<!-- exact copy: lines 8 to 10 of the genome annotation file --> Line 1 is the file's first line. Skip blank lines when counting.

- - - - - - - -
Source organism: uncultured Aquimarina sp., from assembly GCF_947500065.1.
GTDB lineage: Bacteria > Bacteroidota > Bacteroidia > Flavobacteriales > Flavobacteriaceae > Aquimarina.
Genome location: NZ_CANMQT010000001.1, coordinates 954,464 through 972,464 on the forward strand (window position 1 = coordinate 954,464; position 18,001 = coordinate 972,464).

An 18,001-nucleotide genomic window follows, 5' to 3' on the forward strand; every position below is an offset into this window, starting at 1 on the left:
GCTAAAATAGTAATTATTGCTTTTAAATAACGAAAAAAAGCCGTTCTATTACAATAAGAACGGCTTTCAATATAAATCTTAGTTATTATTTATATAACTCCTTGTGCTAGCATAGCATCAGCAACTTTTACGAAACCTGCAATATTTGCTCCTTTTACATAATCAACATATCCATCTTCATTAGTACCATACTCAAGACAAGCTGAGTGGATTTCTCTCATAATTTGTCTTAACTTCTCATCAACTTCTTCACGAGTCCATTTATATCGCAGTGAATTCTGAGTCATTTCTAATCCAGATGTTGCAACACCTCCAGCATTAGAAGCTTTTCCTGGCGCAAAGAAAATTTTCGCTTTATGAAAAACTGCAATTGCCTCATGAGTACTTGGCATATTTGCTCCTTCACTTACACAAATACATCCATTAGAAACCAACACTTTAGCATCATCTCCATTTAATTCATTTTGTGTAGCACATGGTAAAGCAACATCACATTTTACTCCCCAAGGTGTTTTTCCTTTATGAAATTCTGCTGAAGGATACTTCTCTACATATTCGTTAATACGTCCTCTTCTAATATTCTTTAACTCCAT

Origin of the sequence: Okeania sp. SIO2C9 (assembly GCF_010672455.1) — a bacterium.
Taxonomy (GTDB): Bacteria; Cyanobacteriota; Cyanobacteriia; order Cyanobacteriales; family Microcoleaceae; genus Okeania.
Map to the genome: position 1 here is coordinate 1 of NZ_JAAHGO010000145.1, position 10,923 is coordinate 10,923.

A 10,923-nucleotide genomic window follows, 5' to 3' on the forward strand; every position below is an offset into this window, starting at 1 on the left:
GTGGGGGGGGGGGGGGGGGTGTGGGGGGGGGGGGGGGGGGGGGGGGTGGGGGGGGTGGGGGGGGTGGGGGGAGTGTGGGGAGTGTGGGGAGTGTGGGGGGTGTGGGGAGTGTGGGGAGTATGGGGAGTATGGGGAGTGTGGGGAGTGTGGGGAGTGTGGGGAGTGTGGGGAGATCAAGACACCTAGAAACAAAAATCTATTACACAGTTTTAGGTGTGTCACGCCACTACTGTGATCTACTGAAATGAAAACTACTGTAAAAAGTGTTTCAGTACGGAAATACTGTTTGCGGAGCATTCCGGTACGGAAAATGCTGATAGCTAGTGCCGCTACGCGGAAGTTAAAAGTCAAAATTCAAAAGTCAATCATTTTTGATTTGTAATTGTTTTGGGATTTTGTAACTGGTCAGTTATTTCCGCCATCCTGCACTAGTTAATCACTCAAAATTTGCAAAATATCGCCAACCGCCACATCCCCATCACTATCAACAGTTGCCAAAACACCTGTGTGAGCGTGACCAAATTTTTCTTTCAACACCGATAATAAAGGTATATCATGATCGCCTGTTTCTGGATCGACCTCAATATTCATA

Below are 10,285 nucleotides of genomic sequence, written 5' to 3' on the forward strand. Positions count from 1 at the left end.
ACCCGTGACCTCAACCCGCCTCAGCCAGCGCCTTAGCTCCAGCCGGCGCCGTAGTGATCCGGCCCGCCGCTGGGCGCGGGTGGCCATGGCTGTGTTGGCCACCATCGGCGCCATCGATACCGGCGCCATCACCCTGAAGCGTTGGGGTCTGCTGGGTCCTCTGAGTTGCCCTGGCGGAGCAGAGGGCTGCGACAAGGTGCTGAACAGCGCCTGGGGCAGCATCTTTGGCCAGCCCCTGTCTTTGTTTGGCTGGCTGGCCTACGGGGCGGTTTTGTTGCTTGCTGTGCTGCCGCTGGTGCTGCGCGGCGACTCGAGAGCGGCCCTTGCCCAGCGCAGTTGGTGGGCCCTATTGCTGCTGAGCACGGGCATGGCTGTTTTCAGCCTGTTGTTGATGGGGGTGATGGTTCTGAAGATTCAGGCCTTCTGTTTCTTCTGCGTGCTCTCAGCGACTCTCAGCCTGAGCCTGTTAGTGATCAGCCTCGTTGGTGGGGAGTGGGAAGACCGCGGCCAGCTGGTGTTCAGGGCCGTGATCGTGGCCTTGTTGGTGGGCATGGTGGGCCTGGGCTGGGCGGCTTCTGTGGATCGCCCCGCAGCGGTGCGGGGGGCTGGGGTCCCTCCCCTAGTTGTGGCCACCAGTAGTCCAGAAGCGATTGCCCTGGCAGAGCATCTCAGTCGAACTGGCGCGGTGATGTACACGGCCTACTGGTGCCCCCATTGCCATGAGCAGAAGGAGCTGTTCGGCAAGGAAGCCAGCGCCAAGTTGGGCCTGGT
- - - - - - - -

Map to the genome: position 1 here is coordinate 1 of NZ_JAAHGO010000145.1, position 10,923 is coordinate 10,923.

A 10,923-nucleotide genomic window follows, 5' to 3' on the forward strand; every position below is an offset into this window, starting at 1 on the left:
GTGGGGGGGGGGGGGGGGGTGTGGGGGGGGGGGGGGGGGGGGGGGGTGGGGGGGGTGGGGGGGGTGGGGGGAGTGTGGGGAGTGTGGGGAGTGTGGGGGGTGTGGGGAGTGTGGGGAGTATGGGGAGTATGGGGAGTGTGGGGAGTGTGGGGAGTGTGGGGAGTGTGGGGAGATCAAGACACCTAGAAACAAAAATCTATTACACAGTTTTAGGTGTGTCACGCCACTACTGTGATCTACTGAAATGAAAACTACTGTAAAAAGTGTTTCAGTACGGAAATACTGTTTGCGGAGCATTCCGGTACGGAAAATGCTGATAGCTAGTGCCGCTACGCGGAAGTTAAAAGTCAAAATTCAAAAGTCAATCATTTTTGATTTGTAATTGTTTTGGGATTTTGTAACTGGTCAGTTATTTCCGCCATCCTGCACTAGTTAATCACTCAAAATTTGCAAAATATCGCCAACCGCCACATCCCCATCACTATCAACAGTTGCCAAAACACCTGTGTGAGCGTGACCAAATTTTTCTTTCAACACCGATAATAAAGGTATATCATGATCGCCTGTTTCTGGATCGACCTCAATATTCATA